Public input under way on UEP
The 57,000 lot owners in North 1-8 have been spared an average $6,000 in assessments and fees, thanks largely to Councilmember Gloria Tate’s change in vote.
Tate had voted for the project to bring water utilities to north Cape on June 8, but switched her vote tonight. Three votes on Southwest 6/7 water, sewer and irrigation utilities will follow after the council’s break.
Council members have begun deliberating the utilities expansion project.
Councilmember Tim Day has introduced another payment option that would allow residents to make a down payent, lowering the overall cost of financing the project. The option would have to be voted on after the council votes on the project tonight.
Under the current payment options available, residents could pay for the project upfront, receiving a 20 percent discount, amortize payments that appear annual on their tax bill or defer payments for 10 years.
There are only a few speakers left before council takes up their discussion on utilities expansion project.
While some speakers have spoken in favor of the project moving forward to prevent utility rate hikes on
current customers and to spark growth in the city, many have implored the council to stop the project, saying they will likely leave the city due to the added economic hardship.
The council is taking a second break.
More than four hours into the meeting, the council appears no closer to its final vote on the utilities expansion project.
There are still residents who wish to speak on the issue.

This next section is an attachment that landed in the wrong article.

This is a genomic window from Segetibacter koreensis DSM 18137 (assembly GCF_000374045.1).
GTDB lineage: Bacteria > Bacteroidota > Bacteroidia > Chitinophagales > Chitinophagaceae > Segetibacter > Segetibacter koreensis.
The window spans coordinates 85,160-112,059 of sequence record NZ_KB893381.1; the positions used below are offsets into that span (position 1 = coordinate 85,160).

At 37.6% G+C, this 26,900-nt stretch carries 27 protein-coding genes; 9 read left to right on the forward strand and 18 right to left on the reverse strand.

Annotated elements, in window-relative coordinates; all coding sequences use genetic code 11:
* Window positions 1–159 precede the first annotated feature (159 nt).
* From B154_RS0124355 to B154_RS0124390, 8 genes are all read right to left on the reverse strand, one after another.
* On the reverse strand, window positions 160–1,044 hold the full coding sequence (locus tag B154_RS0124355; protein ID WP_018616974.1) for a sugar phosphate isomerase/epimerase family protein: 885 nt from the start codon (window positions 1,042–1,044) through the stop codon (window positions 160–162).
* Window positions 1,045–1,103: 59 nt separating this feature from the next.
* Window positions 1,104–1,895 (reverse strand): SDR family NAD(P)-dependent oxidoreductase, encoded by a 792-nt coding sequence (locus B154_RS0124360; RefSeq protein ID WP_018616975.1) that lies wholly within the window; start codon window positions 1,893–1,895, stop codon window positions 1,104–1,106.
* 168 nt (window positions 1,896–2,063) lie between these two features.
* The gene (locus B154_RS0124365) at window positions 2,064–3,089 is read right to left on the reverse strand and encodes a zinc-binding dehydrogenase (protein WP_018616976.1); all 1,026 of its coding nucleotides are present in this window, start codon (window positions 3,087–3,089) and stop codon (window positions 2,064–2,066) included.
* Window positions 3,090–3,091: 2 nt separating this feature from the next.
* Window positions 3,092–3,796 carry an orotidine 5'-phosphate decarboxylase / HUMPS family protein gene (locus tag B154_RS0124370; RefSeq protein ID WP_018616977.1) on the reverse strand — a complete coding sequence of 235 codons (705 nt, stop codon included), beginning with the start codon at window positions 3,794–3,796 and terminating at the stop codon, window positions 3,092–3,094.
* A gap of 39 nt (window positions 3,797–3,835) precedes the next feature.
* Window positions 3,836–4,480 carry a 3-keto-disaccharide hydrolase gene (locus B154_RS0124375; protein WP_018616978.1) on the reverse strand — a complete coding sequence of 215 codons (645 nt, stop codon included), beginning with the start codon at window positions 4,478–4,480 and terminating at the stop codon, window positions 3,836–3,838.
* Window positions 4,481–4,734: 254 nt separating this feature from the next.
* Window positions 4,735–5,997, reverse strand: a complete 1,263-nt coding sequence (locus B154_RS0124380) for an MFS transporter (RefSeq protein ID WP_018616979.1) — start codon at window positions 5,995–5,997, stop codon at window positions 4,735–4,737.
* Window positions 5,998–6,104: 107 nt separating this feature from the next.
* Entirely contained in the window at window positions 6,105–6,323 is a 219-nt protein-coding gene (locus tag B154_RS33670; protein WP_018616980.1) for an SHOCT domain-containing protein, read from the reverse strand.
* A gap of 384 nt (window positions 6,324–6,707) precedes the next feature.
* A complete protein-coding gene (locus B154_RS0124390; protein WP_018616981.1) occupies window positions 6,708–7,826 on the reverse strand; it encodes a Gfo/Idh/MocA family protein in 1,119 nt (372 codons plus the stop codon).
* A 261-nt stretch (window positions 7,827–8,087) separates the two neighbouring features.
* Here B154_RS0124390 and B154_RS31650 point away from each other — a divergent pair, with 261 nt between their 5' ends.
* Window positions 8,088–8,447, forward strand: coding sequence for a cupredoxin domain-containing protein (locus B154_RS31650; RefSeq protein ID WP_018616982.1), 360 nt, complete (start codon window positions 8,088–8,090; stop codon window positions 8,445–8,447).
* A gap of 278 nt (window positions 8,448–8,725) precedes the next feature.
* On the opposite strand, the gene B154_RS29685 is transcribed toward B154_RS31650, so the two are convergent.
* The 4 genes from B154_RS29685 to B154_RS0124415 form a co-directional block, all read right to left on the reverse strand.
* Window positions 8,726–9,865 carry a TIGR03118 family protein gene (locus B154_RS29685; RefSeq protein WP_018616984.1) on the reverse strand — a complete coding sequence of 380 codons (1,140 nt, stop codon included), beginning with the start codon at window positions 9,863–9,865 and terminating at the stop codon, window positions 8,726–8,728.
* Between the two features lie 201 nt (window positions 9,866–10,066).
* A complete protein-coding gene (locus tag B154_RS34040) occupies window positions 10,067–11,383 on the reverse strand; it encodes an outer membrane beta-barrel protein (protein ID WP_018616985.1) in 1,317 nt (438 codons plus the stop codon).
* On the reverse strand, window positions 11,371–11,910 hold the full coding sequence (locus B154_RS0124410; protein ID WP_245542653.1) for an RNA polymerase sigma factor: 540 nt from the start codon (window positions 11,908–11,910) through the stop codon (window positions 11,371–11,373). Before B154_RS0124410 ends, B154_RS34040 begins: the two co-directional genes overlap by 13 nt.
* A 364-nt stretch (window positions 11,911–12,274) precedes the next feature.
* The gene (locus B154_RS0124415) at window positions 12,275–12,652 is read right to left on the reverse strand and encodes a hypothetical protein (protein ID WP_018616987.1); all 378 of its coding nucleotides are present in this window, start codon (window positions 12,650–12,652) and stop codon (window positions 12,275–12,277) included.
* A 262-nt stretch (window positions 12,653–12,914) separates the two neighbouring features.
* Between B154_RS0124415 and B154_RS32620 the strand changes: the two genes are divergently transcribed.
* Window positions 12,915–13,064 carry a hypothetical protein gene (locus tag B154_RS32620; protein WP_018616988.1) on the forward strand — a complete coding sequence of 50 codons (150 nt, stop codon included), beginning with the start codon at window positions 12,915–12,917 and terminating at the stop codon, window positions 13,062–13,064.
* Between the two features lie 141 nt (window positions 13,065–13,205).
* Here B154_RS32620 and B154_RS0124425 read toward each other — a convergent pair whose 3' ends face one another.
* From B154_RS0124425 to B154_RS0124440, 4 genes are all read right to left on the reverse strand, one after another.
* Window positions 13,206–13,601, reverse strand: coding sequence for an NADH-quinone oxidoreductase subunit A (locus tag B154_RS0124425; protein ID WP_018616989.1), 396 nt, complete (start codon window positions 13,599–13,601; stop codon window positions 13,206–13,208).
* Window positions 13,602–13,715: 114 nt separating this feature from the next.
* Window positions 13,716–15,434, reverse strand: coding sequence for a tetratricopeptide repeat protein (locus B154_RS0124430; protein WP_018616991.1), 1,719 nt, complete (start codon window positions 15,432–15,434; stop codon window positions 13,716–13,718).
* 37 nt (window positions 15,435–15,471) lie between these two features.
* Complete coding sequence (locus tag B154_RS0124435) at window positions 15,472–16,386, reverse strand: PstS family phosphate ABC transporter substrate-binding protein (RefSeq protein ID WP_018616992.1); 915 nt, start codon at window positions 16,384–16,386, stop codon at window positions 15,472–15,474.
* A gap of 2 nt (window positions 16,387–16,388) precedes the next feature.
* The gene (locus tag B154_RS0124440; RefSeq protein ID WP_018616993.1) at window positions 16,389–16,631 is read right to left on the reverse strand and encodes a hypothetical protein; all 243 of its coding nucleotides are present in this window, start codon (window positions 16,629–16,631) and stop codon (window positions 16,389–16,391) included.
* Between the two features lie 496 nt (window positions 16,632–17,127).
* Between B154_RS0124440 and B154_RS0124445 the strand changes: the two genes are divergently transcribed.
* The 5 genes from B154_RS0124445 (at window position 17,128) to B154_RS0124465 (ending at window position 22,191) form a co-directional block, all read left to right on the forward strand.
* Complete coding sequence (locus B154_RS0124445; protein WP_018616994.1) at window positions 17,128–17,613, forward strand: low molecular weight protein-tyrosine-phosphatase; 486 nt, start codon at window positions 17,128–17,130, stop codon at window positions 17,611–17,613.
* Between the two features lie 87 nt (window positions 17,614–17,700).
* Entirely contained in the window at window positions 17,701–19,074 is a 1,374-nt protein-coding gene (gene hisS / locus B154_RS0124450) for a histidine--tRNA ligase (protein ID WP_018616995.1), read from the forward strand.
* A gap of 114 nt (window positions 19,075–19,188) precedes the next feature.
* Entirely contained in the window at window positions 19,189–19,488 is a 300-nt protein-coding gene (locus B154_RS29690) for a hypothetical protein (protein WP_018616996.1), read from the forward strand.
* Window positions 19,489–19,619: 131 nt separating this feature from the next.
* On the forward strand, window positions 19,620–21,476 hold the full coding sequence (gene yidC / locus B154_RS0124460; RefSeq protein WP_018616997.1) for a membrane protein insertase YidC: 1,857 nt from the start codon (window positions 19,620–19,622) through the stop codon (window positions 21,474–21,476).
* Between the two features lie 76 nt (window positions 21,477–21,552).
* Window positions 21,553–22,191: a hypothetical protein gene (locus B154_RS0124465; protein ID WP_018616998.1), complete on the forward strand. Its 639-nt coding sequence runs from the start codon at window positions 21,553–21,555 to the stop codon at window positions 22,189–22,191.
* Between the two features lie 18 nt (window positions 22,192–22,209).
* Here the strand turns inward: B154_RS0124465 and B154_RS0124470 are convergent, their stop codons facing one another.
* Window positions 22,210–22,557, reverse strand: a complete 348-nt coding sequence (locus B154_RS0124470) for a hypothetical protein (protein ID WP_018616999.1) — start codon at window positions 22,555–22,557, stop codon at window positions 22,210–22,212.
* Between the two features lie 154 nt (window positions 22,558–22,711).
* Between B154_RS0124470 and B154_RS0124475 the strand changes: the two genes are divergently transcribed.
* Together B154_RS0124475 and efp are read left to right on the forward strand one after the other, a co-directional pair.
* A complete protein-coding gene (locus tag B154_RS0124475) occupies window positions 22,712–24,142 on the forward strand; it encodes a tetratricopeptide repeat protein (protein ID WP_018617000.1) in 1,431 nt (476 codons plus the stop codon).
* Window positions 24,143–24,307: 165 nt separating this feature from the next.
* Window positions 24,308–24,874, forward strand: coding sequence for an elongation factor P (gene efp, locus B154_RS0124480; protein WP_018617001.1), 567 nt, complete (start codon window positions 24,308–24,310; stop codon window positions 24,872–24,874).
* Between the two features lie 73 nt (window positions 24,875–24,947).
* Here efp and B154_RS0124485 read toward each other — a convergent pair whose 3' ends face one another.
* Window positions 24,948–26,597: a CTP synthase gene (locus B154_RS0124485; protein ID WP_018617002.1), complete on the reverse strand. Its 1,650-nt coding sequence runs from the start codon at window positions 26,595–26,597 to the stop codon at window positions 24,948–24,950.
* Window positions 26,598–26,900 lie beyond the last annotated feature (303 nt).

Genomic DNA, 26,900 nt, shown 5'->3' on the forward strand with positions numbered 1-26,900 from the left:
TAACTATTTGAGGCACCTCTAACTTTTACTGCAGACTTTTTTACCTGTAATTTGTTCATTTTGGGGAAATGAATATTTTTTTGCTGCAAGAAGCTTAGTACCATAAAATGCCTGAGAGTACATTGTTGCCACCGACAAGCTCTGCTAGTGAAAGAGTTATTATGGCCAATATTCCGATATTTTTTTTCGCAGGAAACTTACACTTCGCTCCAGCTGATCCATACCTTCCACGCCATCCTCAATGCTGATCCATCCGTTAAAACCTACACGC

After public comment is through, council members will likely address the concerns of the public before taking a vote.
There will be four votes on the UEP — one vote on the water utilities in North 1-8, and one vote each for water, sewer and irrigation utilities in Southwest 6/7.
Council members continue to hear public comment on the utilities expansion project.
The majority of speakers continue to be against the project moving forward in Southwest 6/7 and North 1-8, but some speakers are voicing support for the project.
When and if council will debate the highly controversial project is yet to be determined.
Council has taken a 10-minute recess.
A few speakers have voiced their support of the project. They are mostly ratepayers whose utility rates stand to nearly double over the next five years if the utilities expansion project is halted.
“You cannot let fear and hate steer your vote tonight. I’m asking you tonight to do the job you were elected to do and represent the majority of Cape Coral, not the minority,” said Lyndia Bradley, a resident of the Southwest 4 assessment area, to a mixture of boos and applause from the audience.
The majority of speakers, however, are against the UEP.
“How many more foreclosures will we have because people cannot pay the additional money?” asked John Traube, a resident of Southwest 6/7.
As expected, the overwhelming majority of residents in council chambers are against the utilities expansion project, and applause follows every speaker who voices their opposition to the project.
“We’re hanging on by a thread. Now is not the time to do this. This is the worst time in history,” said Charlene Campbell, a Southwest 6/7 resident.
The first public speakers are getting their first chance today to speak out against Cape Coral’s controversial utilities expansion project.
Council members are poised to give their final vote tonight on the UEP, which will bring an average of $17,000 in assessments and fees for 6,200 homeowners in Southwest 6/7 for water, sewer and irrigation utilities, and $6,000 in average assessments and fees for 57,000 lot owners in North 1-8 for water utilities.
The council chambers is standing room only, and others are watching the proceedings on a monitor set up outside.